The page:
Sunday, May 10, 2015
How are you? I don’t think I’ve written since October 3, 1998. That’s the day you left us. People say we should just use the word died, and not use substitutes. They say that when we avoid the word, we don’t face up to death. I disagree. I just don’t like the word. The substitutes are fine. No matter how you talk about it, it’s with you all the time.
Anyway, I wanted to write you this letter on Mother’s Day, sixteen and a half years after you left. I remember Emily was seven months old on October 3. I was happy you were able to hold her, when we visited Des Moines for your forty-fifth wedding anniversary. I think of that picture of you holding Emily in your lap, on the living room sofa. Her vigor at three months filled the room.
Now you have three grandchildren, and a great-grandson. One of your grandchildren, Rob, took this picture on Mother’s Day:
I was going to tell you about Rob, Jess, Will, Emily and Willem tonight, but I’ve run out of time. I was able to spend some time outdoors this afternoon, but it’s never enough! That’s where I feel God’s peace, outdoors. I expect you feel it all the time. I’m happy about that.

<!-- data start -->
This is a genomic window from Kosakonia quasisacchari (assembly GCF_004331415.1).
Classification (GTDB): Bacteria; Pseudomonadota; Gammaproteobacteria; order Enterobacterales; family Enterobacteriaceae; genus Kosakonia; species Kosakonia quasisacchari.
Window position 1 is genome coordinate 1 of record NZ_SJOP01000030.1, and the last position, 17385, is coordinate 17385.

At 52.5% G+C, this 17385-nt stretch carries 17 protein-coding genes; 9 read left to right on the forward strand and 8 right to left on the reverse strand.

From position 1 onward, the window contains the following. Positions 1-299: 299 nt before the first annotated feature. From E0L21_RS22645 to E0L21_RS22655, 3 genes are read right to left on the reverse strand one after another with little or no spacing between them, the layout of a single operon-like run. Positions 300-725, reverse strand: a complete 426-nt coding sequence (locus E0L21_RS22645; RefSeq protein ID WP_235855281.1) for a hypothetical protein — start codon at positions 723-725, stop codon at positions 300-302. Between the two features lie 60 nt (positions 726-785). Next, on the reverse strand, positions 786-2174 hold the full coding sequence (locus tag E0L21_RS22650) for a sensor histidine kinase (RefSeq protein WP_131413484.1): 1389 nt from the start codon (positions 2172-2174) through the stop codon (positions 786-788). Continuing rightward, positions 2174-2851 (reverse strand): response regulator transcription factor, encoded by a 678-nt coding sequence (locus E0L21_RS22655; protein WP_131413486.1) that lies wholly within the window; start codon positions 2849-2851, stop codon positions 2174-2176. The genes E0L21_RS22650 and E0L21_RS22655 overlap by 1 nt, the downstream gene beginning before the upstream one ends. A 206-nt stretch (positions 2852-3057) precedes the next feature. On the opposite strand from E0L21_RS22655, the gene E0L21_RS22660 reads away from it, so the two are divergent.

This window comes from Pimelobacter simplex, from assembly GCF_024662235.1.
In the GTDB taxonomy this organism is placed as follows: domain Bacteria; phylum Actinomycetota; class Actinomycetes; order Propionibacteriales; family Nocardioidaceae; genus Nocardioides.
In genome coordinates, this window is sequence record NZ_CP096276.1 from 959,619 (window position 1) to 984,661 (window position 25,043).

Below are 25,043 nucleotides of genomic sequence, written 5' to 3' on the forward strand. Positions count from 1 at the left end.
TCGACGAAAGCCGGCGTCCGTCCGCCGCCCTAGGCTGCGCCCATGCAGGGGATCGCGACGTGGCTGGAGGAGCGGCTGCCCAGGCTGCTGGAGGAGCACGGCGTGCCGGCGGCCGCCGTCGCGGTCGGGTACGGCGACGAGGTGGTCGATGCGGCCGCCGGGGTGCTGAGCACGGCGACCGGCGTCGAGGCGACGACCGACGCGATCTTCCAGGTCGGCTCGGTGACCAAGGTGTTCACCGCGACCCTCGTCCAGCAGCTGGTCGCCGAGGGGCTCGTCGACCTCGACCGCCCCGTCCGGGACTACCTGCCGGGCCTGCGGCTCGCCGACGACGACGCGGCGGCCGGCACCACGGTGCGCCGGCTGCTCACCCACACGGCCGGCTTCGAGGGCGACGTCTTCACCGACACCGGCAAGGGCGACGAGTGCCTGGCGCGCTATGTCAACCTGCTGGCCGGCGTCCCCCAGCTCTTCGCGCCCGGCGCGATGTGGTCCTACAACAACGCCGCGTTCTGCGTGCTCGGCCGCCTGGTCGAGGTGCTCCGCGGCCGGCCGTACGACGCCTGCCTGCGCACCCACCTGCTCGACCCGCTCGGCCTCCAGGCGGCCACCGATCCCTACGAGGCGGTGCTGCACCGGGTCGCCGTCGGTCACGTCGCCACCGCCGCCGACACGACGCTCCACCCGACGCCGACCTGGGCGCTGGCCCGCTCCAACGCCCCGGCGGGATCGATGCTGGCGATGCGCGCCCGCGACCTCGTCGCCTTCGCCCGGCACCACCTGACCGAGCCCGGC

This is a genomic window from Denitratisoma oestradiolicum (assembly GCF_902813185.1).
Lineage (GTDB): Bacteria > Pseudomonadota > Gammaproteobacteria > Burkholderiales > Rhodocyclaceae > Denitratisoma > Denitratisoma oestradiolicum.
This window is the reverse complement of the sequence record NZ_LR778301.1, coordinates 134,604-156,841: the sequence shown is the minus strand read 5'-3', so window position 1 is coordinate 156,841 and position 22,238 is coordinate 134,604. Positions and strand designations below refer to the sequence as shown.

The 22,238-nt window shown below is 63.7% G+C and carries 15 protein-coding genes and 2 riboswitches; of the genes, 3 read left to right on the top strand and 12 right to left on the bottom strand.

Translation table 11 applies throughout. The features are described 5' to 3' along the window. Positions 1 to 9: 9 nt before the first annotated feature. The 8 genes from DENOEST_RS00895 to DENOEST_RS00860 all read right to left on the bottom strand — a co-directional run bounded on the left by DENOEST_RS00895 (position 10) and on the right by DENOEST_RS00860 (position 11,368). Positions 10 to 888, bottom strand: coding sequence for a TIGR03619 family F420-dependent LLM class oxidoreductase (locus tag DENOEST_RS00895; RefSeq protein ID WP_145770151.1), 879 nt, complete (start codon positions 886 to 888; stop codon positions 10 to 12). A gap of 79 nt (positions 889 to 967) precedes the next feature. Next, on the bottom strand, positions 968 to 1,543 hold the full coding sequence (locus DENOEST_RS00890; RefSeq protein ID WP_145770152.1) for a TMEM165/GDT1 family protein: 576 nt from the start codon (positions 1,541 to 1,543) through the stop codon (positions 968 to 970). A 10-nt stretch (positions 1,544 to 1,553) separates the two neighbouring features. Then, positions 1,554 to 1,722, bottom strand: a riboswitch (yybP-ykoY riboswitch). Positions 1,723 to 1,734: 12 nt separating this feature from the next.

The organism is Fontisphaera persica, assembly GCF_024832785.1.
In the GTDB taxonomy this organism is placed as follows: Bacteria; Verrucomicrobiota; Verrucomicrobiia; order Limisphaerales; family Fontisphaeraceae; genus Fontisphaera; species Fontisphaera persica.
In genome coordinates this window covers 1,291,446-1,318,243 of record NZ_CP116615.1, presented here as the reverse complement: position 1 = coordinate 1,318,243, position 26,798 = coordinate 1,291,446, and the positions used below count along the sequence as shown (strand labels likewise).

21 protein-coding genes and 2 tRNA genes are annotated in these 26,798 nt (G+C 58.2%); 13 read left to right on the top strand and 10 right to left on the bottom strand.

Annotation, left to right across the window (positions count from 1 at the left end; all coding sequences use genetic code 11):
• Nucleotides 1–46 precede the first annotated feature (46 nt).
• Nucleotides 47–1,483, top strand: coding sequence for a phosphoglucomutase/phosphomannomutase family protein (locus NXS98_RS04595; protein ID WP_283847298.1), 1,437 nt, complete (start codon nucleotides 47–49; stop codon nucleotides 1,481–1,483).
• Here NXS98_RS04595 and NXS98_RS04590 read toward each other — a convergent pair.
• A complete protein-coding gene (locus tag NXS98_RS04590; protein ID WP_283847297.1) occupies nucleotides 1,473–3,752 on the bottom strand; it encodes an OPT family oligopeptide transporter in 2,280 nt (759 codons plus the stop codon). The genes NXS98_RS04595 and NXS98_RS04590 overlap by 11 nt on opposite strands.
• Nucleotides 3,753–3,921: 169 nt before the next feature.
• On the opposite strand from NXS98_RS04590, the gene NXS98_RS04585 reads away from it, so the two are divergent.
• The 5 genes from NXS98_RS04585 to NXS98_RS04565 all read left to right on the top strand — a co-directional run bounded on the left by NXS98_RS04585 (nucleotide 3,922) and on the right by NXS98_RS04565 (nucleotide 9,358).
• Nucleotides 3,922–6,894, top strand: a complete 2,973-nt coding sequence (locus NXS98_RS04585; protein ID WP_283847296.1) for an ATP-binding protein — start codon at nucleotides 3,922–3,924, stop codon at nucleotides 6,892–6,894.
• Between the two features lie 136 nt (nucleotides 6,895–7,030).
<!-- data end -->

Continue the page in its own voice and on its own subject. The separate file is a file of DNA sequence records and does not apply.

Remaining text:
Anyway, just as the afternoon ran out on me before I finished paddling, the evening has run out on me before I finished writing this letter. I can finish it another time, right? That’s what you always told me, when I worked so hard as a young man. “You can do it another day.” You didn’t put it exactly that way, but I know you didn’t like to see me overwork myself.
I also wanted to tell you about a vision Dad had as he approached death four years ago. He saw you in a yellow dress, waving goodbye from a wharf in Rotterdam. It occurs to me that you may have waved a greeting as Dad’s ship arrived at the wharf, but I think it was a departure. I think as the ship pulled away, both of you knew you wanted to spend your lives together.
That’s enough for this Mother’s Day. I hope you are happy. Will is something.